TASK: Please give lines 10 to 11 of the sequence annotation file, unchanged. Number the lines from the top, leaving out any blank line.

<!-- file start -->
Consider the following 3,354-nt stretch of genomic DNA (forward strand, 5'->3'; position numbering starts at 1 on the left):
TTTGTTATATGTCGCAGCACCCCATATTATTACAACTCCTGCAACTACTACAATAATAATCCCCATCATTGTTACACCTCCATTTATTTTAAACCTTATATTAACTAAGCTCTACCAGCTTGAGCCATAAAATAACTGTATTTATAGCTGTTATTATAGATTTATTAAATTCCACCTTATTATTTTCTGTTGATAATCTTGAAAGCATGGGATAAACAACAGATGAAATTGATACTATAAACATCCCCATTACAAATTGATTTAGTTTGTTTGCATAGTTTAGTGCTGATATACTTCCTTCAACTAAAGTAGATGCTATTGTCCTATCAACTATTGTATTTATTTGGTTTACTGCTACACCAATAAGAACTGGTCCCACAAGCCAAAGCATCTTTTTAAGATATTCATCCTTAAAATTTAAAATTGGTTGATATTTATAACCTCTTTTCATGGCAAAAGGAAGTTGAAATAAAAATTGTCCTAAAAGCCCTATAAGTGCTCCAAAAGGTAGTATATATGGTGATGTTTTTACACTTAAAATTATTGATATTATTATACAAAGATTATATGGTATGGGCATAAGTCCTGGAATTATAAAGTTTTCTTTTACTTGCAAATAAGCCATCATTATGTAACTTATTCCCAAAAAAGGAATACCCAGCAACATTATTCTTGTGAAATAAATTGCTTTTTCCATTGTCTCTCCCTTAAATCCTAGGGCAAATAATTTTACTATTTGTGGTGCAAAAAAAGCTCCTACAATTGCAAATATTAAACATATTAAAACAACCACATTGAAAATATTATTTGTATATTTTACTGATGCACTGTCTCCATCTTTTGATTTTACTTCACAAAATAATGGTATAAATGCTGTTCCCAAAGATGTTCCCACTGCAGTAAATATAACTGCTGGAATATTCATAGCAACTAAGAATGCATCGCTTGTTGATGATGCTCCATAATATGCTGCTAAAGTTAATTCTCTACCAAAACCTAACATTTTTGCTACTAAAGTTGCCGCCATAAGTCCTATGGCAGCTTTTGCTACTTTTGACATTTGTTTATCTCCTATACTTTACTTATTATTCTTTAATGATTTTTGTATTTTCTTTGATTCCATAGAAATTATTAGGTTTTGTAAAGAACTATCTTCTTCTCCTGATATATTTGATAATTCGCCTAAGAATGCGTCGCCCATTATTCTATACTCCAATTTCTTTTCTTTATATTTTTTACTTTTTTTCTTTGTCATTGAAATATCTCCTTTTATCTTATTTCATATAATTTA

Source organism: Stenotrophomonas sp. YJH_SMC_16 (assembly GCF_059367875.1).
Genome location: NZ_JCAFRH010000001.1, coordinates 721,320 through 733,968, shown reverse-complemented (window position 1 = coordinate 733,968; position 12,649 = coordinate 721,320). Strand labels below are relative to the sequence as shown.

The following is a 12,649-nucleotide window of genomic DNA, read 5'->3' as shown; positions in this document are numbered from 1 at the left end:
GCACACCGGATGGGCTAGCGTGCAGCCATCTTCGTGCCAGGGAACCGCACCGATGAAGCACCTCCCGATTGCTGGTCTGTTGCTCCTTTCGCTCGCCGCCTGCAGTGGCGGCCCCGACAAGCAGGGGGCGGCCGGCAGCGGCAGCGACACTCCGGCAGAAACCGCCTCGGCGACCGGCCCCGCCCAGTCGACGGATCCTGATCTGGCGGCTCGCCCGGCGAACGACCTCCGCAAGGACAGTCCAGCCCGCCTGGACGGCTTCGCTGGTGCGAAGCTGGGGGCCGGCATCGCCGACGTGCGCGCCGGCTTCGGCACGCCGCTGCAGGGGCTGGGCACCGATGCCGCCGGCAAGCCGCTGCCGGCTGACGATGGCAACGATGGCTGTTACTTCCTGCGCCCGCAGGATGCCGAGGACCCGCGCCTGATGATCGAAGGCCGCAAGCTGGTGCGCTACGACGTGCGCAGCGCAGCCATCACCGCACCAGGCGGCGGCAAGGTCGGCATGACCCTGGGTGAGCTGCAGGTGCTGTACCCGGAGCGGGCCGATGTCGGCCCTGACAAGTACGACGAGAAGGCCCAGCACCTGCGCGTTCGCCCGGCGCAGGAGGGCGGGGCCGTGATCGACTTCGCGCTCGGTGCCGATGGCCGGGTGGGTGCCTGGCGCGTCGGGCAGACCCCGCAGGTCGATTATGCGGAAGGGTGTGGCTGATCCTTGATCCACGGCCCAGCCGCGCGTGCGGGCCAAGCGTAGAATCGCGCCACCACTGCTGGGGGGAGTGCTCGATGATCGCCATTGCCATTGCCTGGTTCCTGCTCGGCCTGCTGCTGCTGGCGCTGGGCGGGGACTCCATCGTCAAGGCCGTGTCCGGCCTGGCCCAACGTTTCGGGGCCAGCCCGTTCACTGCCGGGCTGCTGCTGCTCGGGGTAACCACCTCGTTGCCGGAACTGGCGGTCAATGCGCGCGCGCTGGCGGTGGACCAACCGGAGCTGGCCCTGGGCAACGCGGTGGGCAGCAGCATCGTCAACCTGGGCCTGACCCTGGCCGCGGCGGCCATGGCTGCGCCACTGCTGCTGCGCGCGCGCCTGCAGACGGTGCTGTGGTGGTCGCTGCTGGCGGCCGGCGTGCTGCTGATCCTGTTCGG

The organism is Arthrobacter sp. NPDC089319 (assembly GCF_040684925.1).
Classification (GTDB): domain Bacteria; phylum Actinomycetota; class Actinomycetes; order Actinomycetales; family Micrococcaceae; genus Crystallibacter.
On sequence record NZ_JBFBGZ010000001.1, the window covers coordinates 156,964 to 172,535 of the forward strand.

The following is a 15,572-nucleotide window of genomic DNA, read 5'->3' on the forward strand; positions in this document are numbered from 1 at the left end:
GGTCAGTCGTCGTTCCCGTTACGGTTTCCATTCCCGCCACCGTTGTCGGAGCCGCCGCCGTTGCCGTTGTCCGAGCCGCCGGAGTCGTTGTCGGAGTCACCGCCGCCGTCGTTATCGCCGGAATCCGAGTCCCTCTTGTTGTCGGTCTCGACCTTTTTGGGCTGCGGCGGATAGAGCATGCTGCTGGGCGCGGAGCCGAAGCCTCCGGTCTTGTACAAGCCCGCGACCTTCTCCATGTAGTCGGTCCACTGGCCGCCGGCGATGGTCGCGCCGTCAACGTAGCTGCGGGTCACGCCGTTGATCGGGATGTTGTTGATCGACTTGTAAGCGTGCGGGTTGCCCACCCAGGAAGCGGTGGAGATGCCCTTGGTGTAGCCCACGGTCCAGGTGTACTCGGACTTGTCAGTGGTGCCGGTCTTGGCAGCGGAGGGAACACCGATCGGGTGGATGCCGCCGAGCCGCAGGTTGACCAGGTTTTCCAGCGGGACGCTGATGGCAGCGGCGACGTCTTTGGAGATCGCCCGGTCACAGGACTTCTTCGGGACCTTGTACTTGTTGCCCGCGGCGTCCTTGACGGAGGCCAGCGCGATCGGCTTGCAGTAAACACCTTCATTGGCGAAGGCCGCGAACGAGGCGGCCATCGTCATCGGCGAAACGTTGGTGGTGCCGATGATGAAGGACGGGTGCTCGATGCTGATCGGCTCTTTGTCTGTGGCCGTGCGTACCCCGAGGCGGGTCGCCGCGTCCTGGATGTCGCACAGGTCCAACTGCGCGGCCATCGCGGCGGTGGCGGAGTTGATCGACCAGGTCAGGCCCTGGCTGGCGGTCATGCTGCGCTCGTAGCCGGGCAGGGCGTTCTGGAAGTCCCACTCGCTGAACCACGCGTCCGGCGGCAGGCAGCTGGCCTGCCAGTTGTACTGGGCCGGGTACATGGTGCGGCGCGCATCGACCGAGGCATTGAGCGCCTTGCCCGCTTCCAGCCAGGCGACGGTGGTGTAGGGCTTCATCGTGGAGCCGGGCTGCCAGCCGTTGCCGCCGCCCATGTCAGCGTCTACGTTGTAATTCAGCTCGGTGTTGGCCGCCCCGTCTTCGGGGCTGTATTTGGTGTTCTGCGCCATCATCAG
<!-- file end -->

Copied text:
The following is a 15,572-nucleotide window of genomic DNA, read 5'->3' on the forward strand; positions in this document are numbered from 1 at the left end:
GGTCAGTCGTCGTTCCCGTTACGGTTTCCATTCCCGCCACCGTTGTCGGAGCCGCCGCCGTTGCCGTTGTCCGAGCCGCCGGAGTCGTTGTCGGAGTCACCGCCGCCGTCGTTATCGCCGGAATCCGAGTCCCTCTTGTTGTCGGTCTCGACCTTTTTGGGCTGCGGCGGATAGAGCATGCTGCTGGGCGCGGAGCCGAAGCCTCCGGTCTTGTACAAGCCCGCGACCTTCTCCATGTAGTCGGTCCACTGGCCGCCGGCGATGGTCGCGCCGTCAACGTAGCTGCGGGTCACGCCGTTGATCGGGATGTTGTTGATCGACTTGTAAGCGTGCGGGTTGCCCACCCAGGAAGCGGTGGAGATGCCCTTGGTGTAGCCCACGGTCCAGGTGTACTCGGACTTGTCAGTGGTGCCGGTCTTGGCAGCGGAGGGAACACCGATCGGGTGGATGCCGCCGAGCCGCAGGTTGACCAGGTTTTCCAGCGGGACGCTGATGGCAGCGGCGACGTCTTTGGAGATCGCCCGGTCACAGGACTTCTTCGGGACCTTGTACTTGTTGCCCGCGGCGTCCTTGACGGAGGCCAGCGCGATCGGCTTGCAGTAAACACCTTCATTGGCGAAGGCCGCGAACGAGGCGGCCATCGTCATCGGCGAAACGTTGGTGGTGCCGATGATGAAGGACGGGTGCTCGATGCTGATCGGCTCTTTGTCTGTGGCCGTGCGTACCCCGAGGCGGGTCGCCGCGTCCTGGATGTCGCACAGGTCCAACTGCGCGGCCATCGCGGCGGTGGCGGAGTTGATCGACCAGGTCAGGCCCTGGCTGGCGGTCATGCTGCGCTCGTAGCCGGGCAGGGCGTTCTGGAAGTCCCACTCGCTGAACCACGCGTCCGGCGGCAGGCAGCTGGCCTGCCAGTTGTACTGGGCCGGGTACATGGTGCGGCGCGCATCGACCGAGGCATTGAGCGCCTTGCCCGCTTCCAGCCAGGCGACGGTGGTGTAGGGCTTCATCGTGGAGCCGGGCTGCCAGCCGTTGCCGCCGCCCATGTCAGCGTCTACGTTGTAATTCAGCTCGGTGTTGGCCGCCCCGTCTTCGGGGCTGTATTTGGTGTTCTGCGCCATCATCAG